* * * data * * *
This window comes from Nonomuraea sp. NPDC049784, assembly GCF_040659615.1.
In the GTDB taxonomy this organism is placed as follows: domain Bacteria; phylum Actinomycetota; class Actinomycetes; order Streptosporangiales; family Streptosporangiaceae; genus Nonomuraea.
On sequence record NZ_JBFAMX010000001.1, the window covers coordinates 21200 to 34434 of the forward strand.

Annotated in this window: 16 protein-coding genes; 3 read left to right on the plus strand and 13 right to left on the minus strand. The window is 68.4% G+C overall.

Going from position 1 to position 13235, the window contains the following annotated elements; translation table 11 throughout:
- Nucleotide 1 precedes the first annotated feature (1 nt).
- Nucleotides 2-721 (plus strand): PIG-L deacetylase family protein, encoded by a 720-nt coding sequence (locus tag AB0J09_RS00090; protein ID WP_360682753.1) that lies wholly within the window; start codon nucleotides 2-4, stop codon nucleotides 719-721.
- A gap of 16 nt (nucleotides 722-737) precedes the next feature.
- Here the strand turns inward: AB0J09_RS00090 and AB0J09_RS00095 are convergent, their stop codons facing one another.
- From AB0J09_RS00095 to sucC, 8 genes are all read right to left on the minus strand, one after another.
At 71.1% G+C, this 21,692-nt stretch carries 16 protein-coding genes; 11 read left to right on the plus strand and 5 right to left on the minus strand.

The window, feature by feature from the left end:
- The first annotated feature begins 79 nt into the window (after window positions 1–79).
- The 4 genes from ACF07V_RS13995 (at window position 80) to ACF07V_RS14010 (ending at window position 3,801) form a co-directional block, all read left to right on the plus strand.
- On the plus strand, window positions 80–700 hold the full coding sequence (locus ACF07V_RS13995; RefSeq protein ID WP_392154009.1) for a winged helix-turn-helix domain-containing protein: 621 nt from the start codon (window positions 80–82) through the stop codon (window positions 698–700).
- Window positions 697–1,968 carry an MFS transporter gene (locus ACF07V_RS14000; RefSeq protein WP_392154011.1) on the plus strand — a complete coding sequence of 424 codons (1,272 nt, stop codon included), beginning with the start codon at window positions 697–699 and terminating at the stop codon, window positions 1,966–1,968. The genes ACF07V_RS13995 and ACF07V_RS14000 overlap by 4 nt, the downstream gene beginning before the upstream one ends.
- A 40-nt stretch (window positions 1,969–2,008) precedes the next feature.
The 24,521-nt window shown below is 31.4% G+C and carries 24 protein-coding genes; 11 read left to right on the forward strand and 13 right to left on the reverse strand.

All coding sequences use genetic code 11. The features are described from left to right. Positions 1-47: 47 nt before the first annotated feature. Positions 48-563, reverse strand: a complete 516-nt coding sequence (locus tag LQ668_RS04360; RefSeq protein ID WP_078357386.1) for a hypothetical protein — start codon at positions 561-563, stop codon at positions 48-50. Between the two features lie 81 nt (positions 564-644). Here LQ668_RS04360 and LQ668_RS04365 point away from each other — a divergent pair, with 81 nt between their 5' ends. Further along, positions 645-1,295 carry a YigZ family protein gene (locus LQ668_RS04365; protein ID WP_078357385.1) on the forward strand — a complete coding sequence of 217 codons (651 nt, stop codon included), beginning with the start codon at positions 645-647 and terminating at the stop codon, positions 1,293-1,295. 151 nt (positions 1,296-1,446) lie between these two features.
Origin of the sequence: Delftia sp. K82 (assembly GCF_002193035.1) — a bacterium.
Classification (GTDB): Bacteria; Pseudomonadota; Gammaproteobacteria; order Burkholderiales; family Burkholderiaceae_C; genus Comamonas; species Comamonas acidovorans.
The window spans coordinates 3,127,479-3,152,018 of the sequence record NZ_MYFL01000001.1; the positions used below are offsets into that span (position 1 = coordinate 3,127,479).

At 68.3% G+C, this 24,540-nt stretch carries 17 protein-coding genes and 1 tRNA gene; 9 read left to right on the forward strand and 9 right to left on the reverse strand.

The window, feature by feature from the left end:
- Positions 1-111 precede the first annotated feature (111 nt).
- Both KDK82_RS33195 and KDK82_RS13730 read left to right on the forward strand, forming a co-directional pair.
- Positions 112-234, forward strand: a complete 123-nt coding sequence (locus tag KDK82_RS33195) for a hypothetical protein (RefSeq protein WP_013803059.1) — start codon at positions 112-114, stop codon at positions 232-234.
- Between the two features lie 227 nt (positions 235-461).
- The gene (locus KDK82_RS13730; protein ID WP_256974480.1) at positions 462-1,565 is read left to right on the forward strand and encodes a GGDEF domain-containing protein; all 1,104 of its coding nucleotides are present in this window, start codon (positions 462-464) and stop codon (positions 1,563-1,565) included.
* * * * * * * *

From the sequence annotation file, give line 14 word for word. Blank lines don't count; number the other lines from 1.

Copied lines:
- The 4 genes from ACF07V_RS13995 (at window position 80) to ACF07V_RS14010 (ending at window position 3,801) form a co-directional block, all read left to right on the plus strand.